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Wal-Mart's Welfare Dependency
Published on Friday, November 7, 2003 by the San Francisco Chronicle
Wal-Mart's Welfare Dependency
by Sally Lieber
 

Our governor-elect and the Legislature are about to embark on another cycle of budget discussions. In normal budget times, it is a moral obligation for lawmakers to spend taxpayers' funds wisely. During the worst budget crisis in California's history, it is imperative. Every dollar spent should be used strategically, effectively and toward meeting our obligation to protect our most vulnerable citizens and to educate the next generation.

That is what makes recent revelations about Wal-Mart, one of the world's wealthiest corporations and the largest private employer in America, so disturbing. Wal-Mart is one of many large corporations that skimp on health care for their employees. Inadequate health insurance coverage, high deductibles and cost-sharing that is out of reach for low-wage workers add to the corporate bottom-line. Wal-Mart also reportedly carefully controls the number of workers who achieve full-time status and higher benefit levels.

In the marketplace, where one of these giants is competing against a small business that is responsible to its workers and to the community, the giant will win every time.

Who picks up the tab for this lack of responsibility? We all do. Wal-Mart provides its workers with access to a Web-based service that allows a county social services worker to immediately verify income and employment. Such access can help to qualify workers quickly for Medi-Cal benefits, food stamps and other taxpayer-funded aid.

While the use of this fast-tracked system may help deliver government services to those who qualify for them; it can also raises a number of concerns: In an environment of low wages and meager benefits, it can be seen as encouraging big business to make taxpayer-funded services a part of their business plan.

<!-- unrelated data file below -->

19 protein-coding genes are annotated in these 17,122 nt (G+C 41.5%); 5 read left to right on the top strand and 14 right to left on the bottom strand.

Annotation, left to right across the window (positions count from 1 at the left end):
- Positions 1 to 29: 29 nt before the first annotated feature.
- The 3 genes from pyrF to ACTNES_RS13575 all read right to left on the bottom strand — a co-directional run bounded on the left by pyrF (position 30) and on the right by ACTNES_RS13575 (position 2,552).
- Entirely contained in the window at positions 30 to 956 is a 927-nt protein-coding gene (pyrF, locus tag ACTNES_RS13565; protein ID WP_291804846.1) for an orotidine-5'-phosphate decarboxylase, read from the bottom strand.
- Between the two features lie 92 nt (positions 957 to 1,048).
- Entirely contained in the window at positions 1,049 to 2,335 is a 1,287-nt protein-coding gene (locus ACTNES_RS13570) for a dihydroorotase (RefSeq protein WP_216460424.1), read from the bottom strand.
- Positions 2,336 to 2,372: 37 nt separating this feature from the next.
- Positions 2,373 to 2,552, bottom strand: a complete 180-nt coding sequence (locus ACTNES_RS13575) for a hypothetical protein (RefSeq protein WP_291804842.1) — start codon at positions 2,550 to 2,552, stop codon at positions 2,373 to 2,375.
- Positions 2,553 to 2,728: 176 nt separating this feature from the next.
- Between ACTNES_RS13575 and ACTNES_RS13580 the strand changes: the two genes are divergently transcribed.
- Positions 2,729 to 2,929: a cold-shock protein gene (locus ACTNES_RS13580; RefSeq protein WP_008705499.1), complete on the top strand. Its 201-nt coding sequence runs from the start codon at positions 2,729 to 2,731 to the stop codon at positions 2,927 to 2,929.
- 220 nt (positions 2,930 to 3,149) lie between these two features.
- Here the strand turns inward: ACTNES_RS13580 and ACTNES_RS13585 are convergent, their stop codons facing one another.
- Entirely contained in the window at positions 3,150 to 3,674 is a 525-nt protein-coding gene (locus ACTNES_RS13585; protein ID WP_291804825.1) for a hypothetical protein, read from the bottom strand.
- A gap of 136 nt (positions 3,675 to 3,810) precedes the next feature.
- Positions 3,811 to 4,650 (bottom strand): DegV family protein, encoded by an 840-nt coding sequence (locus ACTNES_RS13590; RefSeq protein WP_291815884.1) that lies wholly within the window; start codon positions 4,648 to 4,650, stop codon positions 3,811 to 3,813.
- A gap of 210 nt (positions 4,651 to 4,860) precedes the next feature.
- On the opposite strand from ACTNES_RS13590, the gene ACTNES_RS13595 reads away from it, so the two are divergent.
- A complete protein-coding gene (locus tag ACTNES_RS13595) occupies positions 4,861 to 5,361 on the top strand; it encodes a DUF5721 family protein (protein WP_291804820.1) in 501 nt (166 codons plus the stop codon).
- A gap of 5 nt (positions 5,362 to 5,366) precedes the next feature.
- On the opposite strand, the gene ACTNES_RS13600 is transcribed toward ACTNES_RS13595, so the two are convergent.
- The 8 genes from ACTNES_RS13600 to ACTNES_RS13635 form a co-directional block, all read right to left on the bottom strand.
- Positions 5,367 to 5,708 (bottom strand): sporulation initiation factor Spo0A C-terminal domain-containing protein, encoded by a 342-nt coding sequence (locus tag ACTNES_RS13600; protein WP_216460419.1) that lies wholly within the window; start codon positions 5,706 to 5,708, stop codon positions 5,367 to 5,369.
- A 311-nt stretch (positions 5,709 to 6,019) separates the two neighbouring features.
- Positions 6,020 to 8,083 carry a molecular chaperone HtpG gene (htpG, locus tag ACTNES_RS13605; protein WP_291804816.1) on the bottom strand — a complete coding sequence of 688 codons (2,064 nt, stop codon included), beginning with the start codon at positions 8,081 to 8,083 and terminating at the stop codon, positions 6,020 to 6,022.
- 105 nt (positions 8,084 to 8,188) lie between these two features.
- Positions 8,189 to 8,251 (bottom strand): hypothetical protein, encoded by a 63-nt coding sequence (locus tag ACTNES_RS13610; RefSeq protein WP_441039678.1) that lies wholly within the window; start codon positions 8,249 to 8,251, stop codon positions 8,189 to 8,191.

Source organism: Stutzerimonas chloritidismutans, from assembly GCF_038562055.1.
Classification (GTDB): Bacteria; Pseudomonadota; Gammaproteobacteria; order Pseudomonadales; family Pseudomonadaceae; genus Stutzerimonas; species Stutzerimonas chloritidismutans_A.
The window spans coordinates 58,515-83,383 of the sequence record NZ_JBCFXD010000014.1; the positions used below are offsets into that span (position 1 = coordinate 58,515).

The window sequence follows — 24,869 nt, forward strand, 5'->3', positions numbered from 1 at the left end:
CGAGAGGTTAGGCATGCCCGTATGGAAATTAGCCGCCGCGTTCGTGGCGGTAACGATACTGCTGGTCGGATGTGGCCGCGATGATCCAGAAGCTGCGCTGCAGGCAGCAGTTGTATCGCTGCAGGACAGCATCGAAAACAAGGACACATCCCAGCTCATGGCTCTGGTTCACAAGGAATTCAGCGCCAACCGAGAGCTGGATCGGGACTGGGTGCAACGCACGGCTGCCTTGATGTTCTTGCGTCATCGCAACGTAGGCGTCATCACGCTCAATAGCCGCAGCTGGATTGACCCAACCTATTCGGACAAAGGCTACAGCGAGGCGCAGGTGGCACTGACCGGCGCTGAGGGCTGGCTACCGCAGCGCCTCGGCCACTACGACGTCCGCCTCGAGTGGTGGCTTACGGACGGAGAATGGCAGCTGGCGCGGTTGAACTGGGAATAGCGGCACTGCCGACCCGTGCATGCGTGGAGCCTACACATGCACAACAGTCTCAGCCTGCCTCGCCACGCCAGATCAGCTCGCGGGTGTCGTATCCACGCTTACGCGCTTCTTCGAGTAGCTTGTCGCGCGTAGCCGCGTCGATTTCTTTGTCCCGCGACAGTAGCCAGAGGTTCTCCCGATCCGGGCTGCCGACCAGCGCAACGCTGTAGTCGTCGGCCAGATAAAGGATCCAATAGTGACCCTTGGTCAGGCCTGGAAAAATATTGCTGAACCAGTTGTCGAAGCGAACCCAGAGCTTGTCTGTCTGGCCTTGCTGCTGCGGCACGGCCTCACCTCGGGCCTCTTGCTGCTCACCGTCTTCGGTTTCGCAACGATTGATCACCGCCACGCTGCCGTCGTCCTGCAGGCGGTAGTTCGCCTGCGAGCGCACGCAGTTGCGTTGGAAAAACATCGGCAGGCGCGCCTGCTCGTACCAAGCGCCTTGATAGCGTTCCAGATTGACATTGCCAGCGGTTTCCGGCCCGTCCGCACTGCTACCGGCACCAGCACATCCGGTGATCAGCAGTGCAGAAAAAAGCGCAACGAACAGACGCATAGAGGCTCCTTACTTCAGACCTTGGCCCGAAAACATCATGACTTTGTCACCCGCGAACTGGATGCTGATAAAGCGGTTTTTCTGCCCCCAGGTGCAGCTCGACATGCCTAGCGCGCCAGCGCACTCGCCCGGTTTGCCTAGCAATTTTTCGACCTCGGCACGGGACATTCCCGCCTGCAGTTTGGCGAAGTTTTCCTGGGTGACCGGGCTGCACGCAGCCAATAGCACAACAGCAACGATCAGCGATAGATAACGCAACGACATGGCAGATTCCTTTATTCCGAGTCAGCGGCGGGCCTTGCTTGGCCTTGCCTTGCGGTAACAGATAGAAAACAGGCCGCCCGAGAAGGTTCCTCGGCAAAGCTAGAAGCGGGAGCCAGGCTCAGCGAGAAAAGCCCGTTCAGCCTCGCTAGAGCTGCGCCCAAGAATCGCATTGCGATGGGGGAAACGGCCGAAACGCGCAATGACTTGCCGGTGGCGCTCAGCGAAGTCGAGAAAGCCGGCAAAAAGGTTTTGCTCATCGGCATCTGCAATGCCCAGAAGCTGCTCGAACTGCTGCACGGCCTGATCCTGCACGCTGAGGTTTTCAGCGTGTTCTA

The use of this system obscures information consumers need to make informed decisions. When consumers buy back-to-school clothes at Wal-Mart they should know whether they are encouraging a business practice that relies on siphoning taxpayer dollars out of education and other state needs.

Lawmakers must also consider whether it is appropriate for large, wealthy corporations to become welfare-dependent and should close any loopholes that lead to inappropriate use of scarce human service resources. Nothing should encourage corporations to "game the system'' or to claim unfair advantages.

It is helpful here to contrast our expectations of individuals with those we have for major corporations. When an individual uses Medi-Cal benefits, they may become subject to California's Medi-Cal Estate Recovery Program. Under this program, the state places liens against the assets of elderly, low- income Californians to recoup the costs for Medi-Cal coverage. Advocates have cited the example of the state of placing a lien on an aging mobile home.

If we expect the lowest-income Californians to reimburse the state when they receive benefits, then it makes sense to hold large, wealthy corporations similarly accountable. Despite turbulent economic conditions this year, Wal- Mart reported record profits and sales. Wal-Mart's earnings were more than $2. 5 billion, on total sales of $71 billion in the first quarter and more than $2.3 billion on total sales of $62 billion in the second quarter.

Our budget difficulties force to think about what kind of accountability we expect from each other -- and to begin to define good corporate citizenship in terms of what it is, rather than simply what it is not -- as honest partnerships, not just the absence of wrong-doing. Those we serve should expect nothing less.

Assemblywoman Sally Lieber represents the South Bay.

2003 San Francisco Chronicle

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